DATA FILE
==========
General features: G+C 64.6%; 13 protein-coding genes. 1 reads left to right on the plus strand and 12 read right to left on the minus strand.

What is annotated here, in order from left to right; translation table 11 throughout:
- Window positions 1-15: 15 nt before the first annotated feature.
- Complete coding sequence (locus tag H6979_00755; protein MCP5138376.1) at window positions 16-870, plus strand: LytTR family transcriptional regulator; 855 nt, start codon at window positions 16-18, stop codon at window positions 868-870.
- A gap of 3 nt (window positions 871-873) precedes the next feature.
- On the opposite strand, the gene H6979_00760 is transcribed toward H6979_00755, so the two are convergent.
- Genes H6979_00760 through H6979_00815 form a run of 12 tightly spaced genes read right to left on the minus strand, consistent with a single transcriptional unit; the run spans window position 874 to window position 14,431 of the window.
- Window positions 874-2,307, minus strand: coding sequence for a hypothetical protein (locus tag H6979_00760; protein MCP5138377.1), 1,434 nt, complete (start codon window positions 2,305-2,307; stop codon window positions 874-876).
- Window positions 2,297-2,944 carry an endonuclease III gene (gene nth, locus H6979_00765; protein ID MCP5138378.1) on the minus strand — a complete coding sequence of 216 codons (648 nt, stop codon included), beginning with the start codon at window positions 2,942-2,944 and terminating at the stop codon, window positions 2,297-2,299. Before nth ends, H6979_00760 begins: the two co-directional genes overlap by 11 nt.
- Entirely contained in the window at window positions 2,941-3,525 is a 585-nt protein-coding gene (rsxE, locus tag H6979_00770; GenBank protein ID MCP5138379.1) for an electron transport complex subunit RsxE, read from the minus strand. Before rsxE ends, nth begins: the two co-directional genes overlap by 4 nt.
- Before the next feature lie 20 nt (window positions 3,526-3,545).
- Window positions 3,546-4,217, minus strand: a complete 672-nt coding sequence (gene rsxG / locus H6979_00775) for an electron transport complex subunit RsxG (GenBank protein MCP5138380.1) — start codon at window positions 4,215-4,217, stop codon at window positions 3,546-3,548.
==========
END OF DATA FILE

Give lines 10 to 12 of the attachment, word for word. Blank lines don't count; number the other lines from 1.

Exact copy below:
- Entirely contained in the window at window positions 2,941-3,525 is a 585-nt protein-coding gene (rsxE, locus tag H6979_00770; GenBank protein ID MCP5138379.1) for an electron transport complex subunit RsxE, read from the minus strand. Before rsxE ends, nth begins: the two co-directional genes overlap by 4 nt.
- Before the next feature lie 20 nt (window positions 3,526-3,545).
- Window positions 3,546-4,217, minus strand: a complete 672-nt coding sequence (gene rsxG / locus H6979_00775) for an electron transport complex subunit RsxG (GenBank protein MCP5138380.1) — start codon at window positions 4,215-4,217, stop codon at window positions 3,546-3,548.